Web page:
Damage extensive on two of Vanuatu’s outer Islands in wake of Cyclone Pam

By Oxfam
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Families in the Blacksands area near Port Vila face extensive losses in the wake of Cyclone Pam. Photo by Philippe Metois/Oxfam Australia

A ferry of relief supplies is due to arrive soon on Tanna, where 30,000 people live.

Cyclone Pam has destroyed between 80 and 100 percent of the buildings in many of the villages on two of Vanuatu’s outer islands—Tanna and Erromango—according to a rapid assessment carried out by Oxfam yesterday. The storm slammed into the South Pacific nation on Friday, March 13, with winds up to 155 miles per hour, causing widespread devastation.

More teams of humanitarian aid workers are expected to arrive on the islands today with a ferry of relief supplies due to reach one of them—Tanna, home to 30,000 people—tomorrow. Others will need help too, based on information from aerial assessments.

“The aerial assessments of Ambryn island repoertd large with ‘Hs’ marked out on the ground by people signaling for help,” said Colin Collett van Rooyen, Oxfam’s country director in Vanuatu’s capital of Port Vila. “And on Tongoa island, there were people holding up mirrors also signaling for help.”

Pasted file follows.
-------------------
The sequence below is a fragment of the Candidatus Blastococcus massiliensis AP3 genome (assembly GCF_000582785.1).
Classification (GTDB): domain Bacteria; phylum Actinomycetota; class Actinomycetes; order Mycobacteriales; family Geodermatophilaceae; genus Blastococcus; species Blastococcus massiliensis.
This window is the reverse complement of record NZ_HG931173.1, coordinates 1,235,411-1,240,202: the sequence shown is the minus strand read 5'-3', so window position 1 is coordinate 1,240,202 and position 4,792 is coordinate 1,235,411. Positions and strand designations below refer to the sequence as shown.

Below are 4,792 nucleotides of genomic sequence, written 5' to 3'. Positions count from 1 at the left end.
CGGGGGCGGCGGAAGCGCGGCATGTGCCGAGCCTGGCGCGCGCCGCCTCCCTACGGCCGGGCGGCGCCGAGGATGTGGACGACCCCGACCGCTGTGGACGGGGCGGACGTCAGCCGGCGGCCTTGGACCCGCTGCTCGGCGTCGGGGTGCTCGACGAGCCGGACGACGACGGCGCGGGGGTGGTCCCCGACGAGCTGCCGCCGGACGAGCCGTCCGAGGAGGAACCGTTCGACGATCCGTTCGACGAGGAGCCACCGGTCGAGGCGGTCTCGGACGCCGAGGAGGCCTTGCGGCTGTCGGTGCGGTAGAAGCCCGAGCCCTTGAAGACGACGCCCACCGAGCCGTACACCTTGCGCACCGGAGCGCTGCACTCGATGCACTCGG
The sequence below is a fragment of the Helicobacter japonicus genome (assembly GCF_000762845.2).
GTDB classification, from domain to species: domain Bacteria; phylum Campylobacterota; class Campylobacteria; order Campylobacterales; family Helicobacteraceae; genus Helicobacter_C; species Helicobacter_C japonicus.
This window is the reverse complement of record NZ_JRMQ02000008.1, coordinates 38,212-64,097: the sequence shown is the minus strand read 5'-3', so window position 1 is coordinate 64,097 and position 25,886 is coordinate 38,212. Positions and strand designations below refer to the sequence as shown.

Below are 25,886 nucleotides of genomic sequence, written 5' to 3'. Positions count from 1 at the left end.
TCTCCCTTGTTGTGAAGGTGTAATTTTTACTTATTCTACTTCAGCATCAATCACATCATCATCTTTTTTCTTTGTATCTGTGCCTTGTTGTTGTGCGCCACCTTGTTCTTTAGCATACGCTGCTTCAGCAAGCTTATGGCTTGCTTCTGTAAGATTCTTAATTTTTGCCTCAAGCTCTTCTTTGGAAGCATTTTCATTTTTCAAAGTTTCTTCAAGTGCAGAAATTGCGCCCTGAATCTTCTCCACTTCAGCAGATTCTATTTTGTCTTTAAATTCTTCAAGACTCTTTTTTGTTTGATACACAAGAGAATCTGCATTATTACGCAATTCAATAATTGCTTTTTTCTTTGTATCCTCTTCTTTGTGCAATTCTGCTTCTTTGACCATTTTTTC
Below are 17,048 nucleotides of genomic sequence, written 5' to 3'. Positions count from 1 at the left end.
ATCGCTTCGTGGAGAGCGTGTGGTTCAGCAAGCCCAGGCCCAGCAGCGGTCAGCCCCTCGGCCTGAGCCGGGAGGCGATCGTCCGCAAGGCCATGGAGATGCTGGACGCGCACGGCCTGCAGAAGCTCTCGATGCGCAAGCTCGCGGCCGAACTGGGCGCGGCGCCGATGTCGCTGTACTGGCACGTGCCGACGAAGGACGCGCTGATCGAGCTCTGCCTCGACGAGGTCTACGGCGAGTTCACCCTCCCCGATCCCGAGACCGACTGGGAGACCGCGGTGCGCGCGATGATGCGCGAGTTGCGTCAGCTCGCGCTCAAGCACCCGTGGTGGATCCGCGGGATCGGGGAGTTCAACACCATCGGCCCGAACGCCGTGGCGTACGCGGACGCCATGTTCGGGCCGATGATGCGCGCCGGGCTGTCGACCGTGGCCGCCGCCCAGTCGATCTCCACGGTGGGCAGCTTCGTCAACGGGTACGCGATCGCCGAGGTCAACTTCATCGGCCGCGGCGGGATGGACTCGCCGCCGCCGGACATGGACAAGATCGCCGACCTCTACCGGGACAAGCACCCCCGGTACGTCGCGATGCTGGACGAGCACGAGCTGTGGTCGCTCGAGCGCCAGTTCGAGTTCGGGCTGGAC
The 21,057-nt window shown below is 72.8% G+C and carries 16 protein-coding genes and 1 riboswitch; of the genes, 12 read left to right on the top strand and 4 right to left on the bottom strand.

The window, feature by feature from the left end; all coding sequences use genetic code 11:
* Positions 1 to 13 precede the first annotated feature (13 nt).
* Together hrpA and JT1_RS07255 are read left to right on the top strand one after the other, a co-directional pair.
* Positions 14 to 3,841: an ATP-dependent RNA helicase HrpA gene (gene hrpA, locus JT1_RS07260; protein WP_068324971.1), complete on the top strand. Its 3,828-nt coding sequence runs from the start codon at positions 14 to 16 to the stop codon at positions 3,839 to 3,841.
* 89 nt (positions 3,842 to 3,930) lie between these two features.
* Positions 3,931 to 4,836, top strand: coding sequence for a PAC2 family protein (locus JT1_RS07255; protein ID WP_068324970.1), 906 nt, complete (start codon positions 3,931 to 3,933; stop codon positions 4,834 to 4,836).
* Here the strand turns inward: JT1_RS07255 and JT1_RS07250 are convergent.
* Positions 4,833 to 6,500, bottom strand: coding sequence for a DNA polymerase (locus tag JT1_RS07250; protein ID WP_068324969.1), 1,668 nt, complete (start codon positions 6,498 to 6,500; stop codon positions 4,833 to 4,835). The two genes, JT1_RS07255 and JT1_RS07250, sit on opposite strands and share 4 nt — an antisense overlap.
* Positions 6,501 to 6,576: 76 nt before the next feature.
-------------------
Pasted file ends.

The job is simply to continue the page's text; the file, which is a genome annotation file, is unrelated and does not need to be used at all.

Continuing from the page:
The UN has revised the death toll from the storm down to 11. But concerns remain high about the potential for disease outbreaks if there is not adequate clean water and sanitation for people. There is also concern about food shortages as the storm damaged crops.

“The Vanuatu government is working hard for its people, but the need for humanitarian aid in response to this crisis is enormous,” said Collett van Rooyen. Oxfam has been working with National Disaster Management Office (NDMO) and other aid groups in the emergency operations center since before Cyclone Pam hit the country. We are planning to scale up our water, sanitation, and hygiene propgram to help reduce the risk of disease outbreaks.

Home to more than 250,000 people, Vanuatu is a Y-shaped chain of four main islands and 80 smaller ones with narrow coastal plains in the South Pacific. Port Vila has been named in the Natural Hazards Risk Atlas as the city most exposed to natural disasters in the world because of the risks it faces from earthquakes, tsunamis, flooding, and cyclones like Pam.

Oxfam has been working on disaster preparedness at both the local and national level in Vanuatu for the past four years. We have been funding communities to build cyclone-proof classrooms and coordinating the Vanuatu humanitarian team while working closely with governments and donor agencies to strengthen disaster preparedness across the country


Please donate to the Cyclone Pam Relief and Recovery Fund today to rush emergency aid to the region.

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